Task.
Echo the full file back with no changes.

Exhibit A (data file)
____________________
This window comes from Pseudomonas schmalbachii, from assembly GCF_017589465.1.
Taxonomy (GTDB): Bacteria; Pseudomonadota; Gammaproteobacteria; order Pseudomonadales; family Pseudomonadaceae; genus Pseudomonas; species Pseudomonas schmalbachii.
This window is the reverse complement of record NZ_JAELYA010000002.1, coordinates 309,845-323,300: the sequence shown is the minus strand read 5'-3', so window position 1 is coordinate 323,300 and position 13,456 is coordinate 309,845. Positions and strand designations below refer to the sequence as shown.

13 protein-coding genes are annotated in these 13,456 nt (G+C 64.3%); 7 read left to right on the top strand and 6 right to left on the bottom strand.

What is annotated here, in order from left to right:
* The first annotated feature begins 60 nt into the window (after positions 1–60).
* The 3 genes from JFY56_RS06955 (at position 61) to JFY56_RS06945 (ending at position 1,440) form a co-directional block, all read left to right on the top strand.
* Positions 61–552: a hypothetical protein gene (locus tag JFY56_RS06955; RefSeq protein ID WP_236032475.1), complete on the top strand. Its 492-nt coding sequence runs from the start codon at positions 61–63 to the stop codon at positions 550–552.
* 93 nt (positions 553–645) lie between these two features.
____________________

This window comes from Pseudomonas schmalbachii, from assembly GCF_017589465.1.
Taxonomy (GTDB): Bacteria; Pseudomonadota; Gammaproteobacteria; order Pseudomonadales; family Pseudomonadaceae; genus Pseudomonas; species Pseudomonas schmalbachii.
This window is the reverse complement of record NZ_JAELYA010000002.1, coordinates 309,845-323,300: the sequence shown is the minus strand read 5'-3', so window position 1 is coordinate 323,300 and position 13,456 is coordinate 309,845. Positions and strand designations below refer to the sequence as shown.

13 protein-coding genes are annotated in these 13,456 nt (G+C 64.3%); 7 read left to right on the top strand and 6 right to left on the bottom strand.

What is annotated here, in order from left to right:
* The first annotated feature begins 60 nt into the window (after positions 1–60).
* The 3 genes from JFY56_RS06955 (at position 61) to JFY56_RS06945 (ending at position 1,440) form a co-directional block, all read left to right on the top strand.
* Positions 61–552: a hypothetical protein gene (locus tag JFY56_RS06955; RefSeq protein ID WP_236032475.1), complete on the top strand. Its 492-nt coding sequence runs from the start codon at positions 61–63 to the stop codon at positions 550–552.
* 93 nt (positions 553–645) lie between these two features.